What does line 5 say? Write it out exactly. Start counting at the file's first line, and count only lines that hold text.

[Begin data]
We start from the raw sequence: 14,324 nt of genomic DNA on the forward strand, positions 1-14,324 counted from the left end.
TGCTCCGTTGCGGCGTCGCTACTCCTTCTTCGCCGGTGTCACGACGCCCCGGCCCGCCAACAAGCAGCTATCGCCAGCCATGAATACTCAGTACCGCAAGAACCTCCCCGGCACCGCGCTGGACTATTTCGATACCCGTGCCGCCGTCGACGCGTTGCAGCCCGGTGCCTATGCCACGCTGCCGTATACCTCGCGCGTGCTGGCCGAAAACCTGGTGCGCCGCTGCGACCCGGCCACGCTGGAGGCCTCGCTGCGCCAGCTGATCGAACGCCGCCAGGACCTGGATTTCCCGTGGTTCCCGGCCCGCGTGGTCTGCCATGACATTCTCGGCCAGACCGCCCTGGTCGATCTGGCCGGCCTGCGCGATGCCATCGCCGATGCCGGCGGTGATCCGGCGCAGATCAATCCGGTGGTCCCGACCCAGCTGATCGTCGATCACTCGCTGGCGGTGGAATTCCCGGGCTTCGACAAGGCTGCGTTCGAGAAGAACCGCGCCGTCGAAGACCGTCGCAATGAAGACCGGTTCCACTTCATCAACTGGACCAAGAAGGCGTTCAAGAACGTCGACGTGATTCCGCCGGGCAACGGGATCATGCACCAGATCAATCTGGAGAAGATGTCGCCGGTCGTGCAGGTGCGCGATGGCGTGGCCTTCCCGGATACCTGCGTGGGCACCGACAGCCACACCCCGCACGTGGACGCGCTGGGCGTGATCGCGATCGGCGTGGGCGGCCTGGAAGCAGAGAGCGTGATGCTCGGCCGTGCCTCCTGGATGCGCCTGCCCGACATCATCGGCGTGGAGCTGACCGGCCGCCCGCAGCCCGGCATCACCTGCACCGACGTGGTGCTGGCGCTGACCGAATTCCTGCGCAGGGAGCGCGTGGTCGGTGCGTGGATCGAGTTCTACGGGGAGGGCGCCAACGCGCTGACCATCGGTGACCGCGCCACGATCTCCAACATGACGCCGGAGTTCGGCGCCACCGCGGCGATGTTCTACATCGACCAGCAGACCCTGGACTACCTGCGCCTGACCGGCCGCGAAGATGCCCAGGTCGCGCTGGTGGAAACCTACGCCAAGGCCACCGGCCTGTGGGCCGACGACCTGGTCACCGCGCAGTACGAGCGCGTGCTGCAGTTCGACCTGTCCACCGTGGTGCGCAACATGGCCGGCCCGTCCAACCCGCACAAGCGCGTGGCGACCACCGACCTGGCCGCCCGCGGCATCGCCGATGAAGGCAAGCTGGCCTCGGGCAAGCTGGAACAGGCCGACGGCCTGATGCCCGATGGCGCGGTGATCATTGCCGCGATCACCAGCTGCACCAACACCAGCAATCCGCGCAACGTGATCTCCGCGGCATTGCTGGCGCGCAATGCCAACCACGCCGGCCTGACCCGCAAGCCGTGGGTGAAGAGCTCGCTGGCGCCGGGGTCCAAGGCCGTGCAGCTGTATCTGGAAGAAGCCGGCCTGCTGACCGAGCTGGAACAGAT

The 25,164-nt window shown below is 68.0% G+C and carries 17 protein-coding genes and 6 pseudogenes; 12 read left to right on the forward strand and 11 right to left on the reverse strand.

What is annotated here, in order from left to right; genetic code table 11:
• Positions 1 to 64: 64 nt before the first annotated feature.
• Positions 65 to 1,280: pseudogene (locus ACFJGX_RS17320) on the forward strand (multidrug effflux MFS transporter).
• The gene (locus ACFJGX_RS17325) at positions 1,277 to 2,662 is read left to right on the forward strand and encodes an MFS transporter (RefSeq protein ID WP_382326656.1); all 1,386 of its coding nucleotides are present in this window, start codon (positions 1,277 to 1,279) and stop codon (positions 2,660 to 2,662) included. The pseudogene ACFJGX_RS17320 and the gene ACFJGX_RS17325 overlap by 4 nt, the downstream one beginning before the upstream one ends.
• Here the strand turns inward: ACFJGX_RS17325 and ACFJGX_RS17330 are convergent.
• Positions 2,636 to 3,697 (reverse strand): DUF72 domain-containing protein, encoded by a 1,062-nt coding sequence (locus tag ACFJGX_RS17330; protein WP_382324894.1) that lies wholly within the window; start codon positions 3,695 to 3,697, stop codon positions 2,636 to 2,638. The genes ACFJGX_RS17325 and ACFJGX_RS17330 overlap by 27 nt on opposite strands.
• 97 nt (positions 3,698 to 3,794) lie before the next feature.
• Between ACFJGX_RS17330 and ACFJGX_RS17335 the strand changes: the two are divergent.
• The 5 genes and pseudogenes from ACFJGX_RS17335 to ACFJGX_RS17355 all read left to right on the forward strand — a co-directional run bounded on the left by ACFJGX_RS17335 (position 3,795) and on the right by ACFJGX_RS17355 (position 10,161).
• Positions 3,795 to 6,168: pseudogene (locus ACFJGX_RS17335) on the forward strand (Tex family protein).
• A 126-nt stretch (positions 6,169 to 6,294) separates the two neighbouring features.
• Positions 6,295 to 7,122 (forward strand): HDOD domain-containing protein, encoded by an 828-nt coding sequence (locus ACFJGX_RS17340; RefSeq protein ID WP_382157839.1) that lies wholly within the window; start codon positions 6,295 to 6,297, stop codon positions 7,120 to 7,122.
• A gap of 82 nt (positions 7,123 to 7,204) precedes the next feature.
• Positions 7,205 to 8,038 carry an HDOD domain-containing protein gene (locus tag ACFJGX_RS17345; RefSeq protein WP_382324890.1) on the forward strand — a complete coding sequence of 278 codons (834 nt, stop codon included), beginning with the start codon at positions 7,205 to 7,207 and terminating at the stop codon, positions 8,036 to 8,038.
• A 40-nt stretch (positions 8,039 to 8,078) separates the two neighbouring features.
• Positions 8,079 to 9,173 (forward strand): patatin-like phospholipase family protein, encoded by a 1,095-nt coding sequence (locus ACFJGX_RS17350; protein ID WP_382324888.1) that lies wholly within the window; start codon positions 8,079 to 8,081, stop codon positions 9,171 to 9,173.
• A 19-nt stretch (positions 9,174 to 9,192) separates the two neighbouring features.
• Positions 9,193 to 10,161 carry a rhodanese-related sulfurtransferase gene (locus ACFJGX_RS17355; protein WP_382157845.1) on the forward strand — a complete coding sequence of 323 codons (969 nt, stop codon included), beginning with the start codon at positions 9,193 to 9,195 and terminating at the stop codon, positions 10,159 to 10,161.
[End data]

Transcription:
• Positions 1 to 64: 64 nt before the first annotated feature.